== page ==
4. In case it needs to be reiterated, I am concerned about animal rights. I think causing unnecessary suffering is wrong and should be avoided, which leads to a revulsion for all sorts of very common practices in the food industry that make many animals’ lives torture from beginning to unfortunate end. But PETA is possibly the worst organization claiming to battle this suffering, and ridiculous hand-wringing over the death of any animal by Newkirk and patronizing denouncement of anyone who supports such a thing under any circumstances certainly earns the dismissal “Screw PETA.”

Wow

 That’s all I can say at the moment– just, wow. 

From Casaubon’s Book, an excerpt from a post entitled “On Sentiment…And Against Sentimentality“:

 Sentiment officially has no place in agriculture, but I’ve met precious few smaller farmers who don’t have a spot of it. Indeed, I’ve come to suspect that a sentimental attachment to things is in fact a requirement for good small scale farming – and that equally, keeping sentiment in check is a requirement for the transition from “a few pet chickens” to “agriculture.”  Keeping the sentiment in check is obvious – if you chickens are pets, it doesn’t matter if they stop laying – you feed them and hope they start up again. If you make your living on your chickens, if they stop laying, your bottom line probably doesn’t allow for extended periods of feeding chickens that don’t provide any return. The sensible thing is to eat them or sell them and get some chickens that will lay – going bankrupt and seeing the farm turned into developments isn’t worth the trade offs, no matter how much you care for any given chicken . . .

Here I would make a distinction between “sentiment” which is simply “emotion” and “sentimentality” – which is cheap emotion, the substitution of a weak thing for something deeper. I don’t think sentimentality has any place in agriculture – in fact, I don’t think it has much place in life. Sentimentality prevents you from experiencing real sentiment.

Sentimentality in agriculture would be the refusal to put an animal that is suffering and has no future down, because you love it so much or don’t feel you can kill something. Sentimentality in agriculture is the dairy-drinking vegetarian who expresses hostitility to someone who dares to butcher a cute little calf – not realizing that that calf will grow up to be a large bull, that there is no retirement home for bulls, and that it is their milk habit that caused that calf to be born. These are sentimental emotions because they are cheap and weak – they don’t require knowledge or love for specific animals, or a real understanding of the animals and their needs. Sentimentality is the meat eater who doesn’t want to know anything about the animals their meat came from, because it is just too hard to think about – and thus enables factory agriculture because they don’t want to know. . .

Sentimentality creates the CAFO farm – the sentimentality that says we are too weak to bear the pain of knowing animals and watching them die. This is what turns our food into styrofoam packages and allows CAFO agriculture, where animals are carefully hidden from our view, and the relationship of our purchases carefully concealed. Sentimentality allows us to care about the extinction of the preferred charismatic megafauna of our choice, ideally something with big eyes, but that we see no connection between our purchases, our acts and the habitat destruction of the animals in question. Sentimentality enables us to care about the child Pakistani-flood victim on nightly tv enough to send some money – but not enough to try and reduce the number of climate-related natural disasters by giving up some of our priveleges. Sentimentality enables the patriotic fervor that allows us to not know how many Iraqi or Afghani civilians die in the interest of our national “greater goods.” Sentimentality is the emotion that emerges from the condition of not knowing – and it is what you have left in a society that conceals at every level real knowledge. It too is both cause and effect – it permits great evil, and it facilitates lack of knowledge of the real.Sentiment – love, anger, attachment, affection – real emotions – these derive from knowledge, and they can’t be faked. And when you know things, the choices you make get more complex. The realities you live in get harder and greyer. Sometimes love means you have to kill something. Sometimes one love means that another loved thing get sacrificed. Sometimes you have to go against your feelings. But the only way that never happens is when you substitute sentimentality for real feeling.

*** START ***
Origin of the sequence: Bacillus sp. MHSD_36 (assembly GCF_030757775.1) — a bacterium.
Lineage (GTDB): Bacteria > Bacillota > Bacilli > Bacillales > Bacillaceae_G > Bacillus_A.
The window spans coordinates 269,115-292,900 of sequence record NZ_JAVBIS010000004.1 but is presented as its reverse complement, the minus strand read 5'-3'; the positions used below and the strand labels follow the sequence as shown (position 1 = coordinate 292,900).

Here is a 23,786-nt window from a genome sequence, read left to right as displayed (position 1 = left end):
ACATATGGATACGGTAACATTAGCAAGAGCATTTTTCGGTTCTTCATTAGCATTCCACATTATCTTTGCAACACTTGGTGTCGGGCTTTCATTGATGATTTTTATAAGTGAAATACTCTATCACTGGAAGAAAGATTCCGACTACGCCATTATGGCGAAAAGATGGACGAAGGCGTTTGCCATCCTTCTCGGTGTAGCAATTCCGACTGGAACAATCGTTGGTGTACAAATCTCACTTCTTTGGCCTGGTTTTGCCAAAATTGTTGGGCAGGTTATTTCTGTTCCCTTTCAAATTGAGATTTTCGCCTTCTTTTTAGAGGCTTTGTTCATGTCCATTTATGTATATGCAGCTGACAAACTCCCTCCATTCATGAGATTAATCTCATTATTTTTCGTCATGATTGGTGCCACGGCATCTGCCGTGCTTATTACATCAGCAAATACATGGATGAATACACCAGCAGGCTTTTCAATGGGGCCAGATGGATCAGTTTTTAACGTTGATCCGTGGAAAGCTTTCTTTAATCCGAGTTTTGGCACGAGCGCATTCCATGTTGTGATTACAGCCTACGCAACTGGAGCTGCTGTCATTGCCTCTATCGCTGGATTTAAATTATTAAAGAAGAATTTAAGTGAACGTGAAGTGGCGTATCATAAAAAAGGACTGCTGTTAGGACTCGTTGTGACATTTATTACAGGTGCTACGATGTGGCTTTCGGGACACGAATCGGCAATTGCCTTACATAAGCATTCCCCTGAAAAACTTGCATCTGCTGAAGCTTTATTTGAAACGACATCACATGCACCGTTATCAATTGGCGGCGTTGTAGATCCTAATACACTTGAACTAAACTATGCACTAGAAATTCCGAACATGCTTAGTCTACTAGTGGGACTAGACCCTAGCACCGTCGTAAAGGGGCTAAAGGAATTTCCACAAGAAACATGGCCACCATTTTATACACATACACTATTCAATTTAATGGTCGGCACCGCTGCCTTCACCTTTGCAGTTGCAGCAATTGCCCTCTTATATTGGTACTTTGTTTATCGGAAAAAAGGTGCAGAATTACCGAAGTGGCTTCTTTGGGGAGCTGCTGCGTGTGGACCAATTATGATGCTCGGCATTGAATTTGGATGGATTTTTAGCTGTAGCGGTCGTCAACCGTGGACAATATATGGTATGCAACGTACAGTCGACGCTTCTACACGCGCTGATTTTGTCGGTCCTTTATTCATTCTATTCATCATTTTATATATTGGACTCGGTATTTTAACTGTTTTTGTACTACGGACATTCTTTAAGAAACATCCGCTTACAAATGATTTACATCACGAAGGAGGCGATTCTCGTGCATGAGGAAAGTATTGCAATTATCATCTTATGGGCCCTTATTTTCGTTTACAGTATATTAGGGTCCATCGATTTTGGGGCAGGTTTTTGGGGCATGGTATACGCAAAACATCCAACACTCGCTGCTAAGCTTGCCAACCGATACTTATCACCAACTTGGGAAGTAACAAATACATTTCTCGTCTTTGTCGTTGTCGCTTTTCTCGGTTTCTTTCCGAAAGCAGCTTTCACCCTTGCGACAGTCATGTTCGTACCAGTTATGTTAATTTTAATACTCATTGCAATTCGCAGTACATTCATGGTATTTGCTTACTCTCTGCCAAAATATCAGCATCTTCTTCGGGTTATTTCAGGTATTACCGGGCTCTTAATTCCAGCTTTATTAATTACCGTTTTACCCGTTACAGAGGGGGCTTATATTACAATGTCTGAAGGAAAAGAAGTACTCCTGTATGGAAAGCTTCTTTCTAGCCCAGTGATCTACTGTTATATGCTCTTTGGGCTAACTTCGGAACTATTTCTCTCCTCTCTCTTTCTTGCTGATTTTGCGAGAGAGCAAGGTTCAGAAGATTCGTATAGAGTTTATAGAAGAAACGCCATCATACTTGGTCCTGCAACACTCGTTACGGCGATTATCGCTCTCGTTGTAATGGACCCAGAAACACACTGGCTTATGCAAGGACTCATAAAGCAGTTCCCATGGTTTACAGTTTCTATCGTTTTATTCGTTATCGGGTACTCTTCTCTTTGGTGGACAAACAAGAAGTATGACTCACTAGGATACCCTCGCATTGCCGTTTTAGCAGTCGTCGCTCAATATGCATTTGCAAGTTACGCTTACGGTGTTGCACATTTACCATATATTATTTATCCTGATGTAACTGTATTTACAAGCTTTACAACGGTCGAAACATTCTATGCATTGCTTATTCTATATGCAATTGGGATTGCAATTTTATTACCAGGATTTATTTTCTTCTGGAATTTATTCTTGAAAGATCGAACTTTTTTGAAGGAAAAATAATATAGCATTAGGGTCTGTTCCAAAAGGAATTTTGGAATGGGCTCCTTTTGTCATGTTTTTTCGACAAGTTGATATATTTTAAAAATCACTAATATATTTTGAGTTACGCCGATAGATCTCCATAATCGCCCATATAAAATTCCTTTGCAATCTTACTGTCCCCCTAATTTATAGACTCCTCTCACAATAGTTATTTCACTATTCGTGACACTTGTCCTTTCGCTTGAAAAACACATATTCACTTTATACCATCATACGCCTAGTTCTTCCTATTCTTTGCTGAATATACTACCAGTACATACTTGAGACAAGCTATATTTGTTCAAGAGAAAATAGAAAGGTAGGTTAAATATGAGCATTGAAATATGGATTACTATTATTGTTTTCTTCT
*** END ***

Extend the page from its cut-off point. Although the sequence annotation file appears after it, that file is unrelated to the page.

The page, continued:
Some thoughts on “opting out.”

To return to a Michael Pollen note for a bit (sorry), I came across a section of Omnivore’s Dilemma today that devoted some discussion to “opting out.”  The context was home-schooling parents who also decide to buy their food from local farmers rather than from the grocery store, and Pollan described them as having “opted out once already.”  By this, Pollan meant that they had already once said “no” to a segment of American culture to which the vast majority of people say “yes.” 

I think most people underestimate the effect that opting out can have.  As much as I personally dislike being told that I’m opposed to some sort of behavior simply because it’s “different” when I think that it’s actually because I have a good reason for opposing it, it’s true that people often regard things with suspicion because they’re not normal.